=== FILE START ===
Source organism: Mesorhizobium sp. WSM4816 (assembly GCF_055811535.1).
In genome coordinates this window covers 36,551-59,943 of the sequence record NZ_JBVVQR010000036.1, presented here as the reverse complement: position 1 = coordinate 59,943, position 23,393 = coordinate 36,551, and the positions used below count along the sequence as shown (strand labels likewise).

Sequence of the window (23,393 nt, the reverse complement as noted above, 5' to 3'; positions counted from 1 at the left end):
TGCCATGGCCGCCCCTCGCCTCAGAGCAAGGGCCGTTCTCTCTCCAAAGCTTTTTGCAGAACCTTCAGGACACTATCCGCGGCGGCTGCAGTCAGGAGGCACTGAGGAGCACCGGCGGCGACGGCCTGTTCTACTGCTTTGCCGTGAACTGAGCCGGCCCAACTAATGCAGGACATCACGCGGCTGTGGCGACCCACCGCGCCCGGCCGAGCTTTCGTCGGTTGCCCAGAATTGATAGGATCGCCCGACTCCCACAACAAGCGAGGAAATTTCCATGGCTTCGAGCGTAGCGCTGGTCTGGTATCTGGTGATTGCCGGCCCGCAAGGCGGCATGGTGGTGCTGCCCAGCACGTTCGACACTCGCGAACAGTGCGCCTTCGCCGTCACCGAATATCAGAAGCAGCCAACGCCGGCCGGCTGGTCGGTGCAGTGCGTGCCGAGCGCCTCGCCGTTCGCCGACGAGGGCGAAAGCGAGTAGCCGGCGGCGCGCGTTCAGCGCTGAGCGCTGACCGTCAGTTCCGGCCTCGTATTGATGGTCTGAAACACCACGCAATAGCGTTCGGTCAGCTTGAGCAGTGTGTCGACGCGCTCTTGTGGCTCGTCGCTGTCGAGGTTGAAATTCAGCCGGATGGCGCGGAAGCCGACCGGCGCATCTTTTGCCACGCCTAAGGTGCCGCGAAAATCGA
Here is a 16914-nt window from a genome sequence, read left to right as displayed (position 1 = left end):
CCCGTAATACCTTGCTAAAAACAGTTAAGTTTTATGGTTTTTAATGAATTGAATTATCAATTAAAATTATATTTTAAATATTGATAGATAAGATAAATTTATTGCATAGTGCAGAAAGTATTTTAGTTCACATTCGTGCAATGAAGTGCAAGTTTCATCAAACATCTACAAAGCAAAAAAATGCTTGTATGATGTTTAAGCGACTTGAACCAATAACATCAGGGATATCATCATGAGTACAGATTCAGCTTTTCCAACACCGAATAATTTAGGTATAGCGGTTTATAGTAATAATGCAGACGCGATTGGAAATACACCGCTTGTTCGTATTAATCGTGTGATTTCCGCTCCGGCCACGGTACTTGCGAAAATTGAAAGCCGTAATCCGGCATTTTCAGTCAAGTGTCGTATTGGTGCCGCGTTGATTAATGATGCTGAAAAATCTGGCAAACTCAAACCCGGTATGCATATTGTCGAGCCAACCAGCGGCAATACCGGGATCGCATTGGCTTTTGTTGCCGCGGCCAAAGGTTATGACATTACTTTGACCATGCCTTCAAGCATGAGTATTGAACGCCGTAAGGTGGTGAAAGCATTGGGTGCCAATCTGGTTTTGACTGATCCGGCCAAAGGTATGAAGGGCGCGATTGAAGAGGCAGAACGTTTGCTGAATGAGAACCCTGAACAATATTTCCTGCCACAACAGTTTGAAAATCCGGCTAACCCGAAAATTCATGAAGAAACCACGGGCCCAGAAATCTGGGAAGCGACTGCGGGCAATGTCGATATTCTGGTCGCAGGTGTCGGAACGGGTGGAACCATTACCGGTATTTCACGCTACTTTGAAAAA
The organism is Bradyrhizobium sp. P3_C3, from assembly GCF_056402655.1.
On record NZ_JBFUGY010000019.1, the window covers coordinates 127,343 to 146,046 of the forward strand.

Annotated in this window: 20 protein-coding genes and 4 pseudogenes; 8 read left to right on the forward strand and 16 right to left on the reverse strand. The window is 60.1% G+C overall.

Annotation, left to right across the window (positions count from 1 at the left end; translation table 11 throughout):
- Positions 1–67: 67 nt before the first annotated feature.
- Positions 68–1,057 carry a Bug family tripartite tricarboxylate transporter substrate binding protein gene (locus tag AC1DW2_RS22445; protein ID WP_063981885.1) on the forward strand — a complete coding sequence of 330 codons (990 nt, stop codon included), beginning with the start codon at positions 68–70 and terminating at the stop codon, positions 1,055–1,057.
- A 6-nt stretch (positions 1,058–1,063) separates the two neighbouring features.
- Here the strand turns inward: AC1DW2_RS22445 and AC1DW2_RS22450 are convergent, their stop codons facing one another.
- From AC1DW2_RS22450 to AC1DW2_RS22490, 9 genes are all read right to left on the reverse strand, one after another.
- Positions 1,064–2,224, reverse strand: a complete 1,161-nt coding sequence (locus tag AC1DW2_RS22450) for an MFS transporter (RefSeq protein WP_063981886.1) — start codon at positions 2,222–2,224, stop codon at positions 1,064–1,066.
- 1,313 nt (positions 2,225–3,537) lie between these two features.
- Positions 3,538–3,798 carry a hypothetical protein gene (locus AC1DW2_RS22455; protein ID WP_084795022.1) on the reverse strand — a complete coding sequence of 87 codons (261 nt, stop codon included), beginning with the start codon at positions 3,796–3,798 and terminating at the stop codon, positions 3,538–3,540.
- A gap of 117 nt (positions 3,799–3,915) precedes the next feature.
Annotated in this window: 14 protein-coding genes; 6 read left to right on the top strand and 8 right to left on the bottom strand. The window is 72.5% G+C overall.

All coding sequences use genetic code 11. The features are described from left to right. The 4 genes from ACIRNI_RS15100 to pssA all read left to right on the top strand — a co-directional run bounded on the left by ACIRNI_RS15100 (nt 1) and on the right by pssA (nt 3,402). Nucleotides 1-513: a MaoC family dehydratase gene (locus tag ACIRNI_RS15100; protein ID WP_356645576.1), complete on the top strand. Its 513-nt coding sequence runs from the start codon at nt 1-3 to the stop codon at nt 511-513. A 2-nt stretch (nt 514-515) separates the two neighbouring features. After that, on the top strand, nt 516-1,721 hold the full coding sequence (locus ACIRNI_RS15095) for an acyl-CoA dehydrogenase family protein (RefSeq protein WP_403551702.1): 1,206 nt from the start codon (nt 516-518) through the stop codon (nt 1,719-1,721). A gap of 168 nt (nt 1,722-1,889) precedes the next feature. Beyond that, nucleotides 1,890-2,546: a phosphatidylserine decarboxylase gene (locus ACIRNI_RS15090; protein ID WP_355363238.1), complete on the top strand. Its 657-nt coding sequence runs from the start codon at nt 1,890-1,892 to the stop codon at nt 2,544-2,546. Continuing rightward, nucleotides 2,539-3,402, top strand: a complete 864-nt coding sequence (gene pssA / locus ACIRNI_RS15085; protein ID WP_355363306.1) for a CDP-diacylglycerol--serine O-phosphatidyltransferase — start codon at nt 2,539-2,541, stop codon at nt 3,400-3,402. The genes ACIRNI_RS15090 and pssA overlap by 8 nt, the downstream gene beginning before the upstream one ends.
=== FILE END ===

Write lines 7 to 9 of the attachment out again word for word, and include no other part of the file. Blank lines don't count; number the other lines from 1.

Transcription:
The organism is Bradyrhizobium sp. P3_C3, from assembly GCF_056402655.1.
On record NZ_JBFUGY010000019.1, the window covers coordinates 127,343 to 146,046 of the forward strand.

Annotated in this window: 20 protein-coding genes and 4 pseudogenes; 8 read left to right on the forward strand and 16 right to left on the reverse strand. The window is 60.1% G+C overall.